Wednesday 29 May 2013

The most important policy issue of the age (and nobody's talking about it)

"They must feel the thrill of totting up a balance book,
A thousand cyphers neatly in a row. 
When gazing at a graph that shows the profits up, 
Their little cup of joy should overflow."

Not me, of course, but Bert the Chimney Sweep’s satirical take on Mr George Banks’ view of what life is all about.

Mary Poppins was the first film I ever saw. My father took me there at the Odeon Haymarket in 1965 and I have only recently seen it again, and the satire was a bit more obvious to me now than it was before.

But Bert wasn’t pouring scorn on business. He was pouring scorn on the reduction of business to numbers, which then as now is the province of the City of London. Or that is how I put it in my book The Tyranny of Numbers.

Now, the news emerged today that Justice Secretary Chris Grayling is intending to privatise the courts system (though not the judges, thank goodness for small mercies). That means many underlings in the City are now letting their cup of joy overflow at the prospect.  Probably not terribly excited at the prospect of running the courts, but the prospect of the loans they can raise on the back of all that property is certainly a joy-overflowing business.

Now I have no ideological objections to privatisation. In fact, I think the obsessive argument around public-versus-private has held UK politics back for a generation. But, as I said recently in a blog post, the stated purpose of privatisation has subtly shifted, and debate doesn’t seem to have caught up with it.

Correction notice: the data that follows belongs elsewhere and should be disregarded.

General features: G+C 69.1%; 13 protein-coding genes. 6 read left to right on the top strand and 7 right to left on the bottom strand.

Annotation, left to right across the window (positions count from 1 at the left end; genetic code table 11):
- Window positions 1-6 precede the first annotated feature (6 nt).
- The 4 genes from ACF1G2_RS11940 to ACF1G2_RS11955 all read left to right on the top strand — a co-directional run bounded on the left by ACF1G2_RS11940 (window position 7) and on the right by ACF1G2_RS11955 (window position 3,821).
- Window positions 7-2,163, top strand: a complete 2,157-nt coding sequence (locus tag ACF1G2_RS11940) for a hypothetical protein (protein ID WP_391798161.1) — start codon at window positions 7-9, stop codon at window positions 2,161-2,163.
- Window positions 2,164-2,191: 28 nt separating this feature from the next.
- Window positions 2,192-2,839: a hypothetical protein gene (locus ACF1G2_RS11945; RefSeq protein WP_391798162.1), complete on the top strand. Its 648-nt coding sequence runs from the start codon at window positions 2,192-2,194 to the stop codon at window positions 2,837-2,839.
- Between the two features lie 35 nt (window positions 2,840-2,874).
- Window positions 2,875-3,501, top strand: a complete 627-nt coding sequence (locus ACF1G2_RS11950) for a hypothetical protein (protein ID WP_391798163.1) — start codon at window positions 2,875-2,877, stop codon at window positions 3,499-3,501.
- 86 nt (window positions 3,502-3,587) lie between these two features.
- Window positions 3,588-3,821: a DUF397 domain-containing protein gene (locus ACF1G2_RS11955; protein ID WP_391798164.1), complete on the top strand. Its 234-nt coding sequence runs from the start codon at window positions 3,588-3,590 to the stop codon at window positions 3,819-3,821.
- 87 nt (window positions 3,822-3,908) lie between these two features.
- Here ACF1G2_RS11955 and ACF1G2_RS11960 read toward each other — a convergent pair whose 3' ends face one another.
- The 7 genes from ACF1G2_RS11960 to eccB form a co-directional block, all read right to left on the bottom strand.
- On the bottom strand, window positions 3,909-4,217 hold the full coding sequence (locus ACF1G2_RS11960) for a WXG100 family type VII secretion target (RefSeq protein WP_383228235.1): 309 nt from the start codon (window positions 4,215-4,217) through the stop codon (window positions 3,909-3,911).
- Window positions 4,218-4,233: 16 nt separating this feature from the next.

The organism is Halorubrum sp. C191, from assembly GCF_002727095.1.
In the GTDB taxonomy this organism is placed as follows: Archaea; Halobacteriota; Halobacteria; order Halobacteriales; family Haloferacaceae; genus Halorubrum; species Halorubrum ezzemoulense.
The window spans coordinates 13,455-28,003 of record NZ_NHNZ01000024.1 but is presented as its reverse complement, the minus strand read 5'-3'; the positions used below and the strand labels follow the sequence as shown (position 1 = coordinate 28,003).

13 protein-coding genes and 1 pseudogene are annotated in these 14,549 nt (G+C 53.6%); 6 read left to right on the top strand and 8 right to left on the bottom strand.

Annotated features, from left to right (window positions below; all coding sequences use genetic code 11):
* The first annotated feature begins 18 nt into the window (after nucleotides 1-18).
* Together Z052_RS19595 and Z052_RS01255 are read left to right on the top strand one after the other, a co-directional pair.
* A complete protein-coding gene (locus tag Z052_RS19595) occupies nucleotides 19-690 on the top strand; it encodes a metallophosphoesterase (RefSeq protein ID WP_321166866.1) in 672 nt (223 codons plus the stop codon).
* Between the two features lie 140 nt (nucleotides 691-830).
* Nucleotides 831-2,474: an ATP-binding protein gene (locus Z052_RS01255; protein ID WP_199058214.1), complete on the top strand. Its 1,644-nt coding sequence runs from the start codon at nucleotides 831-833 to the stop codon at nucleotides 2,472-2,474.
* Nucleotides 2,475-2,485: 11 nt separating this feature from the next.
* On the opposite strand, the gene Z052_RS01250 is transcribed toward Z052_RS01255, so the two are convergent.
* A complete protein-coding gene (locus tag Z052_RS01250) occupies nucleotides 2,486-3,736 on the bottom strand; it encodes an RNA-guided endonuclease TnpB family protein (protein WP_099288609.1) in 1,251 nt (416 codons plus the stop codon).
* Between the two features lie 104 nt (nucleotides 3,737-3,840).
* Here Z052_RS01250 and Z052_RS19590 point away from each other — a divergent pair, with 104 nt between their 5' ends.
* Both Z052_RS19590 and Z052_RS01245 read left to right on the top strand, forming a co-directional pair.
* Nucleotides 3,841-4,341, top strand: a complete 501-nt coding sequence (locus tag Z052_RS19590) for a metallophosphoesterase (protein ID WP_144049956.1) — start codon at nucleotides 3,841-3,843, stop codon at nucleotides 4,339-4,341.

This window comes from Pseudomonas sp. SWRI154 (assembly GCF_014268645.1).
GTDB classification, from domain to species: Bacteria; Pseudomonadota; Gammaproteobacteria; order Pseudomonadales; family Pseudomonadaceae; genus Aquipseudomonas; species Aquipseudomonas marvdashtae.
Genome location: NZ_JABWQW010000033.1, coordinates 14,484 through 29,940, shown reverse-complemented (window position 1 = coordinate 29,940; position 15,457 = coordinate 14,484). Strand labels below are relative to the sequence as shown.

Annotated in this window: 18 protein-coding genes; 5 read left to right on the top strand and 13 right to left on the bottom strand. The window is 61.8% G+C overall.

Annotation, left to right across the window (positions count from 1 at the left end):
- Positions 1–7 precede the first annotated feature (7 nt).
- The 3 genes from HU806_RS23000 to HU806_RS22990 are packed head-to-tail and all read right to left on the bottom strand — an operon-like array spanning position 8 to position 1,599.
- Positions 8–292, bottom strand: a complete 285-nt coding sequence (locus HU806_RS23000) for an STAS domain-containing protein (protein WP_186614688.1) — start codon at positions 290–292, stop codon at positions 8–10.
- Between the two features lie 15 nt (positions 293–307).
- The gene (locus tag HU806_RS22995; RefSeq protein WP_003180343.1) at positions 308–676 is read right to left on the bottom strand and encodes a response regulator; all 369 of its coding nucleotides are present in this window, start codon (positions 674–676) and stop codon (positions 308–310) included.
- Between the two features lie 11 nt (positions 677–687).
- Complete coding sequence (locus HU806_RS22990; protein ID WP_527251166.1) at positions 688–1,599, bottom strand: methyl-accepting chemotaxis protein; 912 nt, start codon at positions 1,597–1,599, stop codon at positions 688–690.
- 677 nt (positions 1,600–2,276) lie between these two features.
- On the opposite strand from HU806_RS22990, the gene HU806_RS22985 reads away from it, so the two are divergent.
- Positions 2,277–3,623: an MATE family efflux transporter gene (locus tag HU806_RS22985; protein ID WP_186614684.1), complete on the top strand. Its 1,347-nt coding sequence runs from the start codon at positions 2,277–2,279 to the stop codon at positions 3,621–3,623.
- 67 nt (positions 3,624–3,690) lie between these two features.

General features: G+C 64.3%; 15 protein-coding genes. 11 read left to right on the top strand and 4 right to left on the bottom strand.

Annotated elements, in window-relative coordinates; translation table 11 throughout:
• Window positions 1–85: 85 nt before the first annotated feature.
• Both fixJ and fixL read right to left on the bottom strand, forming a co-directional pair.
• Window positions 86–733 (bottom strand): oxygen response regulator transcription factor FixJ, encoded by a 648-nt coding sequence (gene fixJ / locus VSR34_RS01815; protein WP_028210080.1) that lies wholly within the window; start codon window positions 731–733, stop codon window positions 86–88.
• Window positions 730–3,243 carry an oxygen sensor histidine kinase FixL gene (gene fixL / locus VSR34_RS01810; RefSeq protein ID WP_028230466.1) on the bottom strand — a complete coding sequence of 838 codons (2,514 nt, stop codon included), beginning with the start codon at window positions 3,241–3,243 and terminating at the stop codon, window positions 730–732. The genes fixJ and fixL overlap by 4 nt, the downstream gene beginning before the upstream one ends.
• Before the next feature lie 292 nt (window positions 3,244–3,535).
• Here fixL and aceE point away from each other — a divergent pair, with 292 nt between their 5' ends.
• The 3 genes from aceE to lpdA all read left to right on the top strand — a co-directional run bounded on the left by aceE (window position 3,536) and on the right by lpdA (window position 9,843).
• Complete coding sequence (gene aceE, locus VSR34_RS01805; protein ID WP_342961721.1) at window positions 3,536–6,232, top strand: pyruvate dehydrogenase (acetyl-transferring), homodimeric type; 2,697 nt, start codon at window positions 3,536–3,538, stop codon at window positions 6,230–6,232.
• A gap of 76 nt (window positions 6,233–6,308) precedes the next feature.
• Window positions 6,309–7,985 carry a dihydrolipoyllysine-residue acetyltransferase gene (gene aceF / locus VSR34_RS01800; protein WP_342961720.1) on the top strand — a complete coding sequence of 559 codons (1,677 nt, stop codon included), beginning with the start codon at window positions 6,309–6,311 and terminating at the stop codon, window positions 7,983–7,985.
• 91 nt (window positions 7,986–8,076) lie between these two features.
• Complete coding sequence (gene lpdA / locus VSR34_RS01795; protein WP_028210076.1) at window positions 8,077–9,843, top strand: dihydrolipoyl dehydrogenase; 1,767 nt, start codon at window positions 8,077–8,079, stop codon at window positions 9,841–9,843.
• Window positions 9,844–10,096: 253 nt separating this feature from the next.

In the heady says of selling off BT, the promoters could reasonably claim that privatisation was about getting a better service. That is certainly what happened.  But nobody claims or believes these days that privatisation will make services better, for example of the post office. Still less the court system.

Privatisation is now about ‘efficiency’. All across public services, systems are being retooled to suit this particular notion of ‘rationalised’ efficiency, which means wielding the IT systems to create economies of scale, borrowing from the assembly line to create faster throughput. It is about creating efficiencies by narrowing the objectives to a handful of numerical outputs.

The real issue is whether this style of efficiency is actually very efficient, and here we have the central policy issue of our age – which hardly anyone is talking about. It is this: are economies of scale possible in public services? (remember: you heard it here first!)

I’m not claiming that economies of scale are somehow out of the question. They are obviously available. The question is how quickly they are overtaken by dis-economies of scale because narrowing the objectives impoverishes the services and creates costs elsewhere.

This is such an important issue because the whole future of our public sphere depends on the answer – and despite what you hear, there is actually very little evidence.